Vijnanamaya Kosha: Yoga to Awaken Your Wisdom Body

By: 
Beth Gibbs, MA, E-RYT 500

According to yogic tradition, koshas are a layered model that maps five interrelated, mutually interdependent levels, bodies, sheaths or “treasures” that are common to all humans. They are:

  1. Physical (Annamayakosha): our physical body.

  2. Breath/Energy (Pranamayakosha): our physical breath and energy anatomy (prana and all of its forms (nadis, chakras, vayus etc.).

  3. Psycho/Emotional (Manomayakosha): The everyday mind with its thoughts and emotions.

  4. Witness (Vijnanamayakosha): The witness consciousness, which illuminates all aspects of ourselves for integration and acceptance. 

  5. Bliss Body (Anandamayakosha): According to yoga, this is the whole and complete natural state of all humans.

You can find a description of the kosha model in the Taittirya Upanishad, a Vedanta text that predates the Yoga Sutras by about 1,000 years. (The source I’m referencing is titled The Upanishads, a translation by Eknath Easwaran. The descriptions can be found on pages 252-253.)

If I had to pick one component of the kosha model to shine a spotlight on, it would be Vijnanamayakosha, The Witness. Yes, the other four are important. For example, you can’t live life as a human being without your body or your breath. You can live without your mind or your bliss but I would hardly call that living! But The Witness is the lamp that illuminates all aspects of ourselves—personality and shadow, the good, the bad, the beautiful and the ugly—for understanding, acceptance, and integration. When we are able to witness our physical sensations, thoughts, emotions, and behaviors without judgment, we can cultivate and deepen our ability to recognize our patterns and consciously choose to make changes. The Witness is an integral, inseparable, indispensable part of our personal being, a true, deep part of each of us that points us toward optimal health and healing.

Waking the Witness in Daily Life

Waking and working with The Witness becomes especially important to anyone who has ever dealt with difficulty—and who hasn’t! This is important because no matter who we are, where we live, or what our current condition or situation is, our ability to witness what is happening in the moment enables us to respond appropriately to the ups and downs of our human experience in a wise and balanced manner. This is true whether it’s a situation with our physical body, our energy, or our mind and emotions.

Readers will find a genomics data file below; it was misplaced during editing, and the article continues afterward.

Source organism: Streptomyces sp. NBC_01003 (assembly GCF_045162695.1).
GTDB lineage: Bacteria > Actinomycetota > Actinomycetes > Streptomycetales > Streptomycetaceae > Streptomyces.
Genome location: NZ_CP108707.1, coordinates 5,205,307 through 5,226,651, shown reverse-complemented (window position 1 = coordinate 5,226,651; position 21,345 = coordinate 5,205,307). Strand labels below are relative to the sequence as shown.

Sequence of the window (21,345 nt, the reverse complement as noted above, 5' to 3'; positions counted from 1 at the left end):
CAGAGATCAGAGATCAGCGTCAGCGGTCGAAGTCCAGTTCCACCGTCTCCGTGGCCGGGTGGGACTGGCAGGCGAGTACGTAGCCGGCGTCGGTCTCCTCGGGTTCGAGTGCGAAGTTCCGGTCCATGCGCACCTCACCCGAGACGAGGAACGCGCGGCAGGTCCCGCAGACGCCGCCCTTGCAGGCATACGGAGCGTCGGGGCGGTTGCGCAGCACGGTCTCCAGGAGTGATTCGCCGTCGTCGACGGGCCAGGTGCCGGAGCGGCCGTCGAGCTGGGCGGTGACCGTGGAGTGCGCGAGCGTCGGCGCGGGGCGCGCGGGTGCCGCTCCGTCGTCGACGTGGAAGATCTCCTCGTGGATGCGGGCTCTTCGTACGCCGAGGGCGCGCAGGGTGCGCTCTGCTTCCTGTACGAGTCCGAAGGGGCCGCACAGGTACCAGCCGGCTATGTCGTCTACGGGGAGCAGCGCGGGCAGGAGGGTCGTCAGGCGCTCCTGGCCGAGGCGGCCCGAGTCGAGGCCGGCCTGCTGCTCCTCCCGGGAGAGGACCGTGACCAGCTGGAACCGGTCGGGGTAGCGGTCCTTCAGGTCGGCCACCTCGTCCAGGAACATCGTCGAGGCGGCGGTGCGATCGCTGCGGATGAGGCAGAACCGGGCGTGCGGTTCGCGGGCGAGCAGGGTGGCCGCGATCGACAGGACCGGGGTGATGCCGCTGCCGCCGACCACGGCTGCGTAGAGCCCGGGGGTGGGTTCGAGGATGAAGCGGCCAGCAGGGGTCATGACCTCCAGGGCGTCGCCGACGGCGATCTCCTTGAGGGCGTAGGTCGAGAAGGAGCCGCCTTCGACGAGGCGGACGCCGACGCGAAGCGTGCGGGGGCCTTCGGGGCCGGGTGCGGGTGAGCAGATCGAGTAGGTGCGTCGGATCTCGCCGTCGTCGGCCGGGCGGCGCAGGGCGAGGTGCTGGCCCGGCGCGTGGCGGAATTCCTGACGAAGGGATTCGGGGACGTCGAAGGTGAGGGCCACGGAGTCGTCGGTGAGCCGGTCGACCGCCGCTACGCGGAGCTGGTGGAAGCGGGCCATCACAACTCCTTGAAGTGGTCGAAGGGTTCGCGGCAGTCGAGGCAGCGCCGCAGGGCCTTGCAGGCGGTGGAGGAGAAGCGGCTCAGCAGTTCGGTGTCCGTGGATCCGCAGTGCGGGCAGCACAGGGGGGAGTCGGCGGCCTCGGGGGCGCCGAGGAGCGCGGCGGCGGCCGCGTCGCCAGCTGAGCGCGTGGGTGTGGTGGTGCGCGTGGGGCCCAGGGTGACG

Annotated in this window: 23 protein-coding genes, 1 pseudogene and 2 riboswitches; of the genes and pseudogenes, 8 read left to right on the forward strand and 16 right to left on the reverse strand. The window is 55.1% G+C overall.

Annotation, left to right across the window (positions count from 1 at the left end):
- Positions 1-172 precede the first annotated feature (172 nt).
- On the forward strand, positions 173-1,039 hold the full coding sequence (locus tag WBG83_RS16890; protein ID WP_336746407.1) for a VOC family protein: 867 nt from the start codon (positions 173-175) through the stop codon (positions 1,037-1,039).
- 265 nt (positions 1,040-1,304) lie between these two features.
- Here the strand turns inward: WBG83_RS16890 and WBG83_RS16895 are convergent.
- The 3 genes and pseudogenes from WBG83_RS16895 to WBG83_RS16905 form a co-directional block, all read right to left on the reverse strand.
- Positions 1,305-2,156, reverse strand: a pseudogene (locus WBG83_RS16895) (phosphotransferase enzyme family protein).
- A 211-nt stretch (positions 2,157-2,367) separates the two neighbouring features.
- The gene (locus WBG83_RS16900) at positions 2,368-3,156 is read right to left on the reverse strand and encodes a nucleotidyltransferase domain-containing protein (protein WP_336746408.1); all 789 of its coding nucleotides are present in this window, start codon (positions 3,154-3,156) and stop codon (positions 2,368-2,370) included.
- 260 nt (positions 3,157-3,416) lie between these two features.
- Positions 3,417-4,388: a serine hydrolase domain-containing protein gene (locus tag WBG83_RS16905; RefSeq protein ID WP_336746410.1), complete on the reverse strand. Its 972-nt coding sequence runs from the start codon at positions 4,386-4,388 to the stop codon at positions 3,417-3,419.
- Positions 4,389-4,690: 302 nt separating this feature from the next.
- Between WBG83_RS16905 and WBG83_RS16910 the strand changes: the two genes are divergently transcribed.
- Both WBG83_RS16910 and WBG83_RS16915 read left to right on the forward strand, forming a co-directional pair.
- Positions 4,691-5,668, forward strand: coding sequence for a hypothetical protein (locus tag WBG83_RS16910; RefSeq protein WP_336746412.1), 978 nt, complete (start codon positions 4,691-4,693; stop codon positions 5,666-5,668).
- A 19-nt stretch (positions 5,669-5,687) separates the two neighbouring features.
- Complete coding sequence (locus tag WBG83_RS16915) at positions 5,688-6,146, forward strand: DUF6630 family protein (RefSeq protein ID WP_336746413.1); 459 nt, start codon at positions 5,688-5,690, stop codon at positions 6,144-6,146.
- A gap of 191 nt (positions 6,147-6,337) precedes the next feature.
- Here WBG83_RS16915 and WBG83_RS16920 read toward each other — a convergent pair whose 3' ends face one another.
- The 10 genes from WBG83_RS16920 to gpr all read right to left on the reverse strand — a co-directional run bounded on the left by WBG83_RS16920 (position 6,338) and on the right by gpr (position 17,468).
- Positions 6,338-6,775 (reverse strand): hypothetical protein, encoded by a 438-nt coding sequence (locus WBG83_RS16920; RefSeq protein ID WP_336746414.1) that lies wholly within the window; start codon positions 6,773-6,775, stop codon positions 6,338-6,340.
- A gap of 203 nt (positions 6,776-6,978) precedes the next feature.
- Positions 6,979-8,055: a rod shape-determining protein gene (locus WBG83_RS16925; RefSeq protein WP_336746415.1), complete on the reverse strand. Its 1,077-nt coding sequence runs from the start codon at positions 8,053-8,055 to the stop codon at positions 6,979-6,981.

Of course, that is easier said than done, which is why it requires practice. When I truly and seriously began to practice waking my Witness it was hit and miss, and understanding often came as a delayed reaction. For example, when my second marriage was going through some major bumps and rough patches, I was pretty miserable.

One incident, in particular, stands out. I was preparing to attend a yoga training. My husband was not happy about it and had done everything he could to persuade me not to go. I explained how important this trip was to me, keeping as calm and rational as I could to avoid escalating the drama. In spite of that, things between us were not good when I left.

Midway through the weeklong training, I woke up around three in the morning. Something visceral and weird was going on with my body. Waves of something were rolling from my hips to my head. Panicked, I thought I must be having some kind of seizure. Then something told me to just lie still and watch (The Witness?).

So I did. I watched waves roll up, one after another, until I finally recognized the waves as emotion. They were waves of anger and sadness coming from outwardly calm, no-drama, rational, and reasonable me. I was amazed. When it was over, I was puzzled but was able to go back to sleep.

The next day around lunchtime, I had an AHA! moment. I recognized the emotions as directly related to the day I left home to come to the training. I had done my typical no-drama response as a way of trying to keep the peace and had not recognized how I really felt until I witnessed my body talking to me during that early morning wake-up experience. But at 3:00 am, my mind was in no condition to translate the body talk. The Witness woke but it took me several more hours to understand what happened. It was a delayed reaction.

That was years ago. Not surprisingly, I am no longer married, but after years of practice, The Witness now works pretty much 24/7. I still display—most of the time—my outwardly calm, no-drama, rational and reasonable self, but I don’t stuff my emotions. I can experience and manage them in real time as they are occurring so my body doesn’t have to “talk” to me later through indigestion, headaches, and mysterious middle-of-the-night episodes.